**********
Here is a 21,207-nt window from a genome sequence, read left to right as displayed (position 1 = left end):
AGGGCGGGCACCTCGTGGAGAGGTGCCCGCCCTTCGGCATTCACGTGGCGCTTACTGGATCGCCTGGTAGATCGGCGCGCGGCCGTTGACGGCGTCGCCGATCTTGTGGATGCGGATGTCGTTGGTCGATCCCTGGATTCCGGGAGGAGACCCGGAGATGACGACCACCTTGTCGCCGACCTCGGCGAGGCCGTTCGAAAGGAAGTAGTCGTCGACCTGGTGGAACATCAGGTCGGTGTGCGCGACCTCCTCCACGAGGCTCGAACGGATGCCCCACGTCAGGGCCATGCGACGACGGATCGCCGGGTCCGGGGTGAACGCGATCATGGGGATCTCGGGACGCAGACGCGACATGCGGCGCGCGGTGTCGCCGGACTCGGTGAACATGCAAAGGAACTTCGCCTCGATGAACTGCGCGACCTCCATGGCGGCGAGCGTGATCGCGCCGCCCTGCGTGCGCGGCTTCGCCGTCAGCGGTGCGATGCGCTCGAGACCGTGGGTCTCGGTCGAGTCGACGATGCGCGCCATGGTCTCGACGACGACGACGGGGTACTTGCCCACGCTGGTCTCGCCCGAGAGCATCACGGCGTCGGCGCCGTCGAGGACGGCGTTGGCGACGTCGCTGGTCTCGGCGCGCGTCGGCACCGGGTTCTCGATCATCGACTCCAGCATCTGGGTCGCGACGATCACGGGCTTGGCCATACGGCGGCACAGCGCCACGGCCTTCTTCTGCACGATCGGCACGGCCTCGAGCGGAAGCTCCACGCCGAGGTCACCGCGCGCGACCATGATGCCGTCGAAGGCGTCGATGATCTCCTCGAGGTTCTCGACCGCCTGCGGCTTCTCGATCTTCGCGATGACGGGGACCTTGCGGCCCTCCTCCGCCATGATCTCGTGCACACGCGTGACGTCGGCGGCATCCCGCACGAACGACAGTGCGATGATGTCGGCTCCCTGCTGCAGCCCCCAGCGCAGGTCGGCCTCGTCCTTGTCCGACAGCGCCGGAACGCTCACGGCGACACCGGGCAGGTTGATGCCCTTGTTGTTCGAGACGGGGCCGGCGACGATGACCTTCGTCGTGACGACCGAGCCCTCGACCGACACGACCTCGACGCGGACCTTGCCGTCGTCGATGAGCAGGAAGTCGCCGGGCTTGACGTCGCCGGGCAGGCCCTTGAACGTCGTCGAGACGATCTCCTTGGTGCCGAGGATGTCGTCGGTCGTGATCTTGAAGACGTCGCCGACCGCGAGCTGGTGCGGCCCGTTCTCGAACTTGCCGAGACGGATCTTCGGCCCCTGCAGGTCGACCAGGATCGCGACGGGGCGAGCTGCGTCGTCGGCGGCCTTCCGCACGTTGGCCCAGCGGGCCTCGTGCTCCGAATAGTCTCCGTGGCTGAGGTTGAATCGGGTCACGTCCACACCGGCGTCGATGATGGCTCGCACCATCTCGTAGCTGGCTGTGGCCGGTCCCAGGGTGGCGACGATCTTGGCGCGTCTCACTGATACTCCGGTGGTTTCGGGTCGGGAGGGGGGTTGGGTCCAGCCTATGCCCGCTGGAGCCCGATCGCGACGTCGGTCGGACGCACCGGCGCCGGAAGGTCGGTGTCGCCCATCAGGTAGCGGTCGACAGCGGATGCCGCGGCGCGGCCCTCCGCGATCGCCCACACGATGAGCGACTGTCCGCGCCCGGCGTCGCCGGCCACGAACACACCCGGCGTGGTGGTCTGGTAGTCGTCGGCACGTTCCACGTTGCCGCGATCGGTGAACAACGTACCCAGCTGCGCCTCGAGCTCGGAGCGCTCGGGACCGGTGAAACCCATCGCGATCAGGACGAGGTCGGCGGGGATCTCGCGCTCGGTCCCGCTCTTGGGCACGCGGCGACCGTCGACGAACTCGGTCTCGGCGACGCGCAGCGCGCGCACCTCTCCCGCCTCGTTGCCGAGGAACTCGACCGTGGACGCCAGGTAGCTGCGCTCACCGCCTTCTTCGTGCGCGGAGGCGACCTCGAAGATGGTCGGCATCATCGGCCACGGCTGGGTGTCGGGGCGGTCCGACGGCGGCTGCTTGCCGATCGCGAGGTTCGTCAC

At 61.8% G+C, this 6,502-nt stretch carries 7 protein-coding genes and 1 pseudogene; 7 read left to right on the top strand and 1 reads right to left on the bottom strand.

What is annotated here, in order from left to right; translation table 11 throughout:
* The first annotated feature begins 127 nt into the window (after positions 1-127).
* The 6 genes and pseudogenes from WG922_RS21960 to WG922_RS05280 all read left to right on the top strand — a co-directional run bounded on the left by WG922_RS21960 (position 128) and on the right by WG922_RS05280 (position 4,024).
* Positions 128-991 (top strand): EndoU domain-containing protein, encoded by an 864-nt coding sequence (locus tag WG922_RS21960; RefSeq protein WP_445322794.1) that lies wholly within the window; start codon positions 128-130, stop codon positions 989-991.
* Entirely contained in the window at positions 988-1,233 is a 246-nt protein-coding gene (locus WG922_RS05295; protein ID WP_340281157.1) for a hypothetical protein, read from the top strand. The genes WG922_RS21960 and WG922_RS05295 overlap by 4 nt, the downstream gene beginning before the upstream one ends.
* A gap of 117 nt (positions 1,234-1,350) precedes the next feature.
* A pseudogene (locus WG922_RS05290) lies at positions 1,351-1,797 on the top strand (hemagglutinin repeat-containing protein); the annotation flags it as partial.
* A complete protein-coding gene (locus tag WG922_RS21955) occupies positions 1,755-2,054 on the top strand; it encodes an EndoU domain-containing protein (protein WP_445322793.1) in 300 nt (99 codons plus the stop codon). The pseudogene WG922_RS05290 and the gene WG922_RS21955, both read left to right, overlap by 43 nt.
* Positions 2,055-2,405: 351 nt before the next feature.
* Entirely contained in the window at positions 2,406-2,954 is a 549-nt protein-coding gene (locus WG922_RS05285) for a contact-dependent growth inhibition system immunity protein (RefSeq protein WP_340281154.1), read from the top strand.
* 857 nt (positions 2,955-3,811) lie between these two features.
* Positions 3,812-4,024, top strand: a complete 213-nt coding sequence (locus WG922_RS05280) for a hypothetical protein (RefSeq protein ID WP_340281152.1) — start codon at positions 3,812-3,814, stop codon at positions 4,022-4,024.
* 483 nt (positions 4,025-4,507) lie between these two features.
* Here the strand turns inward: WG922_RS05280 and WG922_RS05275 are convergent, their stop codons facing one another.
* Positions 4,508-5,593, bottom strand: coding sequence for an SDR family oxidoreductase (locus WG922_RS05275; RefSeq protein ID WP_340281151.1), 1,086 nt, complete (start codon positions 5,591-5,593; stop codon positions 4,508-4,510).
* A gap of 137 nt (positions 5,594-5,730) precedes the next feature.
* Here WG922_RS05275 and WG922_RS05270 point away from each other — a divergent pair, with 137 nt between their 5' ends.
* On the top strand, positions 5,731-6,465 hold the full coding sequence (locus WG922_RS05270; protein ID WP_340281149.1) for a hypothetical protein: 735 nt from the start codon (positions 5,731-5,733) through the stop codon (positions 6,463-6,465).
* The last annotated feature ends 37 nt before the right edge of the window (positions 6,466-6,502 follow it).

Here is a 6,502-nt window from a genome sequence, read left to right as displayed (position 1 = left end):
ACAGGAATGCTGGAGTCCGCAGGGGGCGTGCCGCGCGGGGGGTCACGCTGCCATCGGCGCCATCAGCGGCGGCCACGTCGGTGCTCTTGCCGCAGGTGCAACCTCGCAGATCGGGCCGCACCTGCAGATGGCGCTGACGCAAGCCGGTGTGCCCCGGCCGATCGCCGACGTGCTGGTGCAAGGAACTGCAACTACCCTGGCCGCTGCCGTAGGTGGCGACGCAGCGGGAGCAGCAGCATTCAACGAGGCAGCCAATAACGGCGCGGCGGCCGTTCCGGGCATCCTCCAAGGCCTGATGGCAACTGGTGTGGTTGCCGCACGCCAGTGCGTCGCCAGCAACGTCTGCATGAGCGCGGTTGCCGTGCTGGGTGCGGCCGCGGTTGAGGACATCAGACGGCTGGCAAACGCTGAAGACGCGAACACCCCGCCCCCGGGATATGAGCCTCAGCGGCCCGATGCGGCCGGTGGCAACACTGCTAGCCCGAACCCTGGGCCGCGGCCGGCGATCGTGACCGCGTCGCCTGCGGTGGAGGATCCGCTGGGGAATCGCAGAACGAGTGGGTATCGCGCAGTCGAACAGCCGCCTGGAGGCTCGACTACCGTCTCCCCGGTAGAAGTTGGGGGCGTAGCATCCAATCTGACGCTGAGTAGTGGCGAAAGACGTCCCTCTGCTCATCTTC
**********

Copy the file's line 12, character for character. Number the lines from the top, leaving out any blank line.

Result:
* Positions 2,055-2,405: 351 nt before the next feature.